TAPPER: Madam Secretary, let’s bring in Anne Valentine. She is a trial lawyer. She says if she had to choose right now, she would choose you, but she is still torn, and she has a question.
ANNE VALENTINE: Good evening, Senator Clinton, thank you for taking my question.
One of my concerns for the new president is the prospect of yet another war. I have nephews and a godson very dear to me. And my question is this, in a recent New York Times Magazine article for which you were interviewed, it was said about you given a choice between action and inaction, you’d rather be caught trying.
Does that mean that we are destined for more conflict under your watch?
CLINTON: No. No, and I don’t think it is an either/or kind of question. I believe that we have to use every tool at our disposal, our diplomacy, our development, and our strong cultural influence around the world as well as defense.
And I think in the world in which we are living today, it is really important for the president to build coalitions, to support our friends, our partners, our allies, to be able to take on challenges that confront them.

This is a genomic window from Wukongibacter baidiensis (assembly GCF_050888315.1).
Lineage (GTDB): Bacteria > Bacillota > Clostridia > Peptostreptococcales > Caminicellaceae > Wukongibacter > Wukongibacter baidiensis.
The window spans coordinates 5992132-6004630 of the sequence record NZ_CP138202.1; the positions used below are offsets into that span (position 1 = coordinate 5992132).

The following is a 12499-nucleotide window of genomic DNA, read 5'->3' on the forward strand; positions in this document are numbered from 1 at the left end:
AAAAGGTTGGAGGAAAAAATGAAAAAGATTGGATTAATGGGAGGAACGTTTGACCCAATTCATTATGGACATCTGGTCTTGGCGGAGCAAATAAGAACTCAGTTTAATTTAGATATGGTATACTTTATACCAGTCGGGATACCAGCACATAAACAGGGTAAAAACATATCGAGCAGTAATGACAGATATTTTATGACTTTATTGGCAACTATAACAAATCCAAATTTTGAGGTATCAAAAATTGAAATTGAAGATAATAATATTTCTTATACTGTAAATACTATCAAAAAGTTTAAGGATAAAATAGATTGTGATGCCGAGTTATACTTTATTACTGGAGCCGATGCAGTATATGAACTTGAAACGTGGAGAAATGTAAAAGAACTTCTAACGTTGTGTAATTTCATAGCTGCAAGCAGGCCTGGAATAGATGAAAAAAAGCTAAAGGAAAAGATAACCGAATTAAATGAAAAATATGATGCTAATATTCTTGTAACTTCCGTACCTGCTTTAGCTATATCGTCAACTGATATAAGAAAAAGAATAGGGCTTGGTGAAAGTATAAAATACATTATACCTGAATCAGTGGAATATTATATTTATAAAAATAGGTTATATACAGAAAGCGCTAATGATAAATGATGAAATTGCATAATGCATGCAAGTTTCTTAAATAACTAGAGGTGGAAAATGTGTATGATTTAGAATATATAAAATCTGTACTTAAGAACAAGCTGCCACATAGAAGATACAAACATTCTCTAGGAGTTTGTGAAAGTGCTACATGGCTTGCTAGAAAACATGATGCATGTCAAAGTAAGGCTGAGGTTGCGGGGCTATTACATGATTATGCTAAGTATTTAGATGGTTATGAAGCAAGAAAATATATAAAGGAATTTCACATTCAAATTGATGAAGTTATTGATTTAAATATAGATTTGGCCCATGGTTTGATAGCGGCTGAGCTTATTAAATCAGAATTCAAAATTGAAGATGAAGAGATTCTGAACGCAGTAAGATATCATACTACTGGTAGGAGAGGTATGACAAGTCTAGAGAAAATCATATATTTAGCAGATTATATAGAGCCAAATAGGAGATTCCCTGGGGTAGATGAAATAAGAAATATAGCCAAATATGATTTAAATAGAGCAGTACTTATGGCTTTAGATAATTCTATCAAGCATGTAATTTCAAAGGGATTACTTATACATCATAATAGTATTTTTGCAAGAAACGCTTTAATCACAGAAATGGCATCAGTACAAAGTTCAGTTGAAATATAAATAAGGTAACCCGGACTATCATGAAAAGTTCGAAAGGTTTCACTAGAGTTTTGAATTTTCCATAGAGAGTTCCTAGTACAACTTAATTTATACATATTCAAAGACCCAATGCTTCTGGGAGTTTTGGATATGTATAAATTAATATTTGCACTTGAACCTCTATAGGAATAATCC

Obviously, force should be always a last resort, not a first choice. And I will give you a quick example. You know, when President Obama went into office and I became the secretary of state, the Iranians had mastered the nuclear fuel cycle.
They had built covert fuel facilities. They had stocked them with centrifuges, all of that had happened while George W. Bush was president. And we had done, you know, sanctions, and everything that we could think of as the United States government and Congress, but it had not stopped them.
And there were a lot of other countries in the region who said they would take military action if necessary. So I led the effort to impose sanctions on Iran, to really bring them to the negotiating table, the negotiations started under my watch, ably concluded under Secretary Kerry, to put a lid on the Iranian nuclear weapons program.
That is my preference, smart power. Using our intelligence, our diplomatic efforts, everything we can bring to bear. But leading the rest of the world, not going off and doing it on our own, to try to end conflicts where we can, to prevent them where we can, and if you have a situation like we do currently in Syria and Iraq, provide support as we are doing for others to carry the conflict forward through military action.
So that is in a kind of the capsule how I see what the next president should do.